This post was actually supposed to be done yesterday, but I got so wrapped up in the exercise for Day 11 that I completely forgot to write the post!
The exercise got me thinking about who are you – my readers? What do you want to read, and what do you need to read?
Terry Dean says you should always give readers what they want, and slide in what they need. Kind of like how our parents handled vegetables. ;-0
Even though quite a few copywriters read this blog, they really aren’t my focus. My interest and passion lies in helping business owners make the most of their internet presence. That’s why I’ve written books about information marketing, internet marketing and social media.
With the tools Darren Rowse’s 31 Days to Build a Better Blog is giving me, and what I did yesterday, I have a whole editorial calendar. That feels pretty neat. It makes me feel like I’ve taken a step toward being more professional and polished. Of course, my writing voice is going to stay casual and relaxed, but I can see me getting more regular (daily would be a good thing) about writing posts, and being more organised in presenting material.
Maybe I’ll even stop using bulky compound sentences like that last one. 😉
But seriously, now I look at my editorial content and think:
1 week doing social media
1 week doing copywriting
1 week doing information marketing, and
1 week doing traditional media
That gives me a monthly cycle that helps business owners do what they want to do: small business marketing.
I hope it will be helpful to copywriters, too. They can see how to help their clients.
During each week, I can vary the type of post – list, linked, extended, opinion, etc. Naturally, a lot of the posts will combine information from the four topic areas. For example, I can include a couple of paragraphs about how to include social media in your traditional media marketing. Or write about how to do the copywriting for your information products.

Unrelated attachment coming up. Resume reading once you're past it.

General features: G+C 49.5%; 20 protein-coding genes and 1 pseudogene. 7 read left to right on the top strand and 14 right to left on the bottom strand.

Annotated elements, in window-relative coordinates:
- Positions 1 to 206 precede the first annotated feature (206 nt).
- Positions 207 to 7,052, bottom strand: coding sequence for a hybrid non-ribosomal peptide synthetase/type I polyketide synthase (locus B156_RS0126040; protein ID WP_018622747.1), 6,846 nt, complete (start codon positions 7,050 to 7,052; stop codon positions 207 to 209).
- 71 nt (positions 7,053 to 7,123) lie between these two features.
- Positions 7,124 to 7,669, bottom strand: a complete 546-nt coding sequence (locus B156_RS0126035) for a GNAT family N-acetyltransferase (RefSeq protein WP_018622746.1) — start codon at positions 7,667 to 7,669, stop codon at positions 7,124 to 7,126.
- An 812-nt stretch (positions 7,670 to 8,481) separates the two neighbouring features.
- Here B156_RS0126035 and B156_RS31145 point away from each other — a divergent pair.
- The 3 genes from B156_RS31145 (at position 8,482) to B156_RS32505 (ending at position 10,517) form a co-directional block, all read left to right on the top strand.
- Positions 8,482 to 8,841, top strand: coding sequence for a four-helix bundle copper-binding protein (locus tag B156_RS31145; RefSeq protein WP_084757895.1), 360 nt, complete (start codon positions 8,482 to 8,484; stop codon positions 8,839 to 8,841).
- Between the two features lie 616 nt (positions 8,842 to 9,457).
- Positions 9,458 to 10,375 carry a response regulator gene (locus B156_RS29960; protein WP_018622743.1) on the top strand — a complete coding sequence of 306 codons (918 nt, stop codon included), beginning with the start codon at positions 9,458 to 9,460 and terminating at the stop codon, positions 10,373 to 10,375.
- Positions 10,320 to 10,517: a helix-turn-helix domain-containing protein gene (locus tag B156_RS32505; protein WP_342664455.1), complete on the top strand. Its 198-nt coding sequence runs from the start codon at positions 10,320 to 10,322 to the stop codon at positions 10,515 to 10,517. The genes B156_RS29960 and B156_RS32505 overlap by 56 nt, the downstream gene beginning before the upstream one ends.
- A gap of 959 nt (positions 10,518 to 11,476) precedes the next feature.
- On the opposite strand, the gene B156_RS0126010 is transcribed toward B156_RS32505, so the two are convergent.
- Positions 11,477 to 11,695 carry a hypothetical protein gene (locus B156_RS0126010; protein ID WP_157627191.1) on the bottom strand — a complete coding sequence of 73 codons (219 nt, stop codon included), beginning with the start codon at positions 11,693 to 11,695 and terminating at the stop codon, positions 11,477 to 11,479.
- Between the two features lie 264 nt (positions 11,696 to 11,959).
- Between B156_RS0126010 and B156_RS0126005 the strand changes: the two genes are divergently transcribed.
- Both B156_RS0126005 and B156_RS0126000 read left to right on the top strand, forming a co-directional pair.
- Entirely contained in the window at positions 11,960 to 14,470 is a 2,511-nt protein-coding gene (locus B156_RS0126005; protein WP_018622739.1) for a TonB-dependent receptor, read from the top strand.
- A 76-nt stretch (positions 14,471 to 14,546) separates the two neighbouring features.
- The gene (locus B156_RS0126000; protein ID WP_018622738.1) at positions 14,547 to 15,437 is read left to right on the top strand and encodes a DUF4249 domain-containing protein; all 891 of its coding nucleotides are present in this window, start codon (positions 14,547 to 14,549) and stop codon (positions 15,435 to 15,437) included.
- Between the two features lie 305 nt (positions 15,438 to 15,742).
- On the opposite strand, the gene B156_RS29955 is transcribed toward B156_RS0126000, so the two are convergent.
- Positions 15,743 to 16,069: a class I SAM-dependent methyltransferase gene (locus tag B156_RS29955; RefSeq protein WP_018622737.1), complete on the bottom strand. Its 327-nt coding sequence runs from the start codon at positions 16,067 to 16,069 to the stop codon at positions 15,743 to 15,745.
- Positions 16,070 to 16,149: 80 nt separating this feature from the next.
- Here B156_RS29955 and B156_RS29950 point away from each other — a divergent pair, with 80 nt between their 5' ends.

This exercise gave me good external structure – very good for the ADD in me. It also gives you a foretaste of what is coming from day to day, and week to week. For someone new to the blog, they should have an easy time picking up the pattern by reading through the archives.
By the way, have you ever thought of using the archives on blogs as a research tool? You probably have, but I thought it would be good to mention.
Whether you’re using your blog to generate income, or you’re a Red Shoes Blogger (you’re writing about your passion), you should put together an editorial calendar. You’ll be surprised at how much easier it make writing the posts. I feel a thousand times more comfortable now because I won’t have to think “What do I write about” every time I sit down to do a post.
I even suggest getting a copy of Darren’s 31 Days to Build a Better Blog. Just go to www.problogger.net – there’s an ad for it there. Or you could do a Google search on the title. It’s a lot more than just a series of exercises. Every day connects you to new resources, and there’s a forum where you can interact with other bloggers.
Thanks for reading. Go ahead and tell me about your editorial calendar. Would you like me to write a guest post for you? Or we can trade – you write a post for me, and I’ll write one for you.